They’re straight, they’re proud and they want to beat up gay people.
Such is the mixed messages sent by the Reggae record label TCOOO (Taking Care Of Our Own) who announced this week that they’re planning a “Straight Pride Parade” in Brooklyn for late August.
The announcement came via a blog post, although the group hasn’t apparently taken any steps to make this dream a reality.
But the announcement alone may have given them exactly what they wanted – press for their album “18 Karat Reggae 2008: Global Warming.” They have also ruffled the feathers of area Lesbian, Gay, Bi-Sexual and Transgender (LGBT) residents who have lashed out against the violent lyrics against homosexuals in their ditty “Hit Them Hard.”
The not-so cheery chestnut, written by Stapler – the Reggae rapper, not the piece of office equipment – encourages listeners to attack “all men who visit men backyard and leave all the women to starve,” according to the lyrics.
Officials from the independent record label defended the lyrics, claiming that the song is not homophobic, but “pro-family.”
Their parade is also going to be pro-family as well, they claim.
“The Straight Pride Parade is a chance for heterosexuals to gather together and proudly embrace their sexuality,” according to a statement sent out by the record label, who claims that the album has suffered financially due to criticism from the LGBT community. “Adults are encouraged to bring their children along for the celebrations, as the event will be family oriented,” the statement read.
Organizers said that the parade will celebrate “reggae, dancehall and family in love and unity.”
“I sat quietly and watched as they cancelled artists like Buju Banton, Sizzla Kalonji and Capleton,” TCOOO’s president explained. “But when the gay community went after TCOOO artists like Vineyard the Rebel Priest, Stapler and Jango Fresh we decided that we must make a show of strength.”
“The Straight Pride Parade is a great idea,” said rapper Jango Fresh, who identifies himself as a “dancehall sensation.”
“When a song like ‘Hit Them Hard’ by my label-mate Stapler can be banned just because it stresses the importance of a male and a female in every family, it is a sign that heterosexuals need to wake up,” he said.
Organizers said that the parade will take place on August 31 along Eastern Parkway, the same route as the West Indian Day Parade.
The West Indian Day Parade is scheduled for September 1.
There is no word of a Straight Pride Parade included in the carnival festivities leading up to the parade, which brings thousands of people to Eastern Parkway annually.
Calls to the West Indian-American Day Carnival Association to determine if they were aware of this so-called late addition to their festivities were not returned by press time.
Officials at the Borough President’s office said that they were not aware of a Straight Pride Parade taking place.
But, once he learned about it, the Beep was outraged.
“Brooklyn’s diversity is one of our greatest strengths, and Brooklynites—whether gay or straight—should never be shy about expressing their pride,” Borough President Marty Markowitz said in a statement. “But while I support the right to peacefully gather and celebrate all that makes our borough and city proud, we must denounce homophobia in any form, including hate speech and music.”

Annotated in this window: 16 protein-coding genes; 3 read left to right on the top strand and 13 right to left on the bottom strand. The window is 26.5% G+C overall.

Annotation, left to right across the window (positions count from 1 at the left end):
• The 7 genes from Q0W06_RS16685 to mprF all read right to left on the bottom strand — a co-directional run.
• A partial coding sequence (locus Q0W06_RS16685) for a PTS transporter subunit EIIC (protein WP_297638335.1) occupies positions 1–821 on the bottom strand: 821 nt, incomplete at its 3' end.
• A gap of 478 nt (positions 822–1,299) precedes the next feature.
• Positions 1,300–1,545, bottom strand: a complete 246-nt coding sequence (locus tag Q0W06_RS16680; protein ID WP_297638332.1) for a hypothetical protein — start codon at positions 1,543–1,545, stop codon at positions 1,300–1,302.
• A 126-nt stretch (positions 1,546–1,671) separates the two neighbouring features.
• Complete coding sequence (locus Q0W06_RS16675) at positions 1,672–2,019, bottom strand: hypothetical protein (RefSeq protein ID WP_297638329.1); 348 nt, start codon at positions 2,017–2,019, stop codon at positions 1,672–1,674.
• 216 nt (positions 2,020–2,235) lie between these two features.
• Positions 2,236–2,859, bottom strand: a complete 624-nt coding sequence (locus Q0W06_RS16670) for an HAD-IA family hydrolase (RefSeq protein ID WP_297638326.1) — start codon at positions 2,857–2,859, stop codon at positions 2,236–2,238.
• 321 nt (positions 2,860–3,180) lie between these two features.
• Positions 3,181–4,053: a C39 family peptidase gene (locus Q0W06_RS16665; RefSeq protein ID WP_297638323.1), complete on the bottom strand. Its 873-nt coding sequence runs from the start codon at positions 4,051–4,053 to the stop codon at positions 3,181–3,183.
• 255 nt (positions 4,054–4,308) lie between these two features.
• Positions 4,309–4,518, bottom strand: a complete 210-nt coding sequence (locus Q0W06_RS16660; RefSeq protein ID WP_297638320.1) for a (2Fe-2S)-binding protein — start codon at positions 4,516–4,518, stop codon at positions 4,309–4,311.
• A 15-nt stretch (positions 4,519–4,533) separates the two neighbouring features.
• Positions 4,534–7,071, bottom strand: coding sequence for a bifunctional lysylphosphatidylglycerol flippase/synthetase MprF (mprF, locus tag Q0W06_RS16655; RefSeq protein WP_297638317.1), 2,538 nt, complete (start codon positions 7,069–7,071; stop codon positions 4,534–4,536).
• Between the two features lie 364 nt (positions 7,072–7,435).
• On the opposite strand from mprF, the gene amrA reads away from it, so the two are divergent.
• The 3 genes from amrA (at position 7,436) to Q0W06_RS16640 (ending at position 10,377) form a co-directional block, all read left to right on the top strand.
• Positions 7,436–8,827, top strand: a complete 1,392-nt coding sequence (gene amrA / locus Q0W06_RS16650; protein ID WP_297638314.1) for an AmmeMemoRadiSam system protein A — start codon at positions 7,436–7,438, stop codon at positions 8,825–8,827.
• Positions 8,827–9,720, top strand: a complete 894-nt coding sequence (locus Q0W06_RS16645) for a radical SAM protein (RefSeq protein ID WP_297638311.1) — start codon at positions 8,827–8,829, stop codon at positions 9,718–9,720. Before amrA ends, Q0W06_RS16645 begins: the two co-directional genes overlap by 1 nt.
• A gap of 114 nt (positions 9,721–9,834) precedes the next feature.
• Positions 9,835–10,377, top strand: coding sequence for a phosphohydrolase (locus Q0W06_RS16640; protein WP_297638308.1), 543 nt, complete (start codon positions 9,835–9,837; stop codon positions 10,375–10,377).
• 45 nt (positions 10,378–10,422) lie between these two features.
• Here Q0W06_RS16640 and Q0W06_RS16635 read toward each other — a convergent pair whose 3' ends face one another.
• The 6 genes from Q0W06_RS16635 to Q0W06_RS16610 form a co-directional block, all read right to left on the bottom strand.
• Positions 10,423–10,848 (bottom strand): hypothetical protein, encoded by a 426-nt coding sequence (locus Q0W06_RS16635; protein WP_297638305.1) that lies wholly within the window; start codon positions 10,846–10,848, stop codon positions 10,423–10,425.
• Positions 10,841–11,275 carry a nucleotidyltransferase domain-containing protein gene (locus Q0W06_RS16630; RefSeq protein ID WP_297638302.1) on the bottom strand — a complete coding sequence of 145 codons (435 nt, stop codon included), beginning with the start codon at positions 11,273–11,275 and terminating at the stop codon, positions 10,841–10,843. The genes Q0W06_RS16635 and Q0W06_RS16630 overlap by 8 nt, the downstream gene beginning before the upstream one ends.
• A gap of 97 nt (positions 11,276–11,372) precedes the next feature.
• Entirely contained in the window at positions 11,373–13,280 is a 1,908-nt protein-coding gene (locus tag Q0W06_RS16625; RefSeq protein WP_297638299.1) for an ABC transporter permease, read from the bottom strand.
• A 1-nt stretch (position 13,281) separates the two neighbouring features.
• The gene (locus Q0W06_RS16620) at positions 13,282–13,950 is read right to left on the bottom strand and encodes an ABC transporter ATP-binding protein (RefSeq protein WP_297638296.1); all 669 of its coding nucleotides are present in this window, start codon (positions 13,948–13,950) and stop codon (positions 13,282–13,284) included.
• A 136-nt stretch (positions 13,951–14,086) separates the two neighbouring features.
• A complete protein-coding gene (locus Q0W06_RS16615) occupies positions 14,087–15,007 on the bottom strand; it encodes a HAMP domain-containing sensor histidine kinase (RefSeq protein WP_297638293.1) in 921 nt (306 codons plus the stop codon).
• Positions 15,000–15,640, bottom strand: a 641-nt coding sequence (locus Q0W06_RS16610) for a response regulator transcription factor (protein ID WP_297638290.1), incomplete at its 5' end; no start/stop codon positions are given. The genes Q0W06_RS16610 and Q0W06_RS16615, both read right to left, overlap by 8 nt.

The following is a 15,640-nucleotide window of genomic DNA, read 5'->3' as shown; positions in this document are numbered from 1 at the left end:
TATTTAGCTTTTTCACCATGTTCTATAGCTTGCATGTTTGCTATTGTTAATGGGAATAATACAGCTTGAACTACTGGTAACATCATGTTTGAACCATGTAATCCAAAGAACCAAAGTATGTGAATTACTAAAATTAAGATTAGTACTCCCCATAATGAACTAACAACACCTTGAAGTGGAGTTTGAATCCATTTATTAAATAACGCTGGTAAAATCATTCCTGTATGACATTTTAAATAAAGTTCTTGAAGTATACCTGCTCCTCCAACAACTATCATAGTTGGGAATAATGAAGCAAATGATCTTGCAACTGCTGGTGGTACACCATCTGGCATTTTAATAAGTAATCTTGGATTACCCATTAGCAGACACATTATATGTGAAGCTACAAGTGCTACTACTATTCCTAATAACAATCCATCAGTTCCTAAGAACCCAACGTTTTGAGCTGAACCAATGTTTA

“Because Brooklyn is home to America’s largest Caribbean-American population, we know firsthand that homosexuals often face discrimination and even violence or death in their home countries, and therefore we must be especially vigilant in condemning homophobia directed at members of this community not only here in Brooklyn, but around the world,” he added.
“[The march] almost seems like this story is coming right out of ‘The Onion’,” said Park Slope Democratic District Leader Alan Fleishman, referring to the spoof newspaper. “About 25 years ago, I may have believed it, but with all the progress the LGBT community has made, this is surreal at best.”
Terrance Knox, co-president of the Lambda Independent Democrats, the borough’s leading LGBT political club, said that the “so-called parade is nothing to be proud of.”
“My whole thing is that whoever you are, be proud about it,” said Knox. “But this Reggae song is steeped in homophobic rhetoric.”
“If anybody else had a straight pride march, I would say ‘fantastic’,” he said. “But with all of the problems going on in the Caribbean with the economy and the poverty, they believe that gay people are the problem? It just speaks to how out of touch they are to their reality.”
Lambda co-president Daniel Willson called upon members of the West Indian American Day Carnival Association to “put a stop to this hate march that is threatening to hijack the entire event.”
“This anti-gay record label needs to know that they are not a part of Carnival and cannot use this celebratory community event to promote violence against gay people,” he said.
Knox added that the anti-gay obsession of some reggae groups like Stapler raises the question of their own sexuality.
“The more these so-called artists obsess about gay men, the more they sound like tortured guys on the down low,” he said.
©2008 Community News Group
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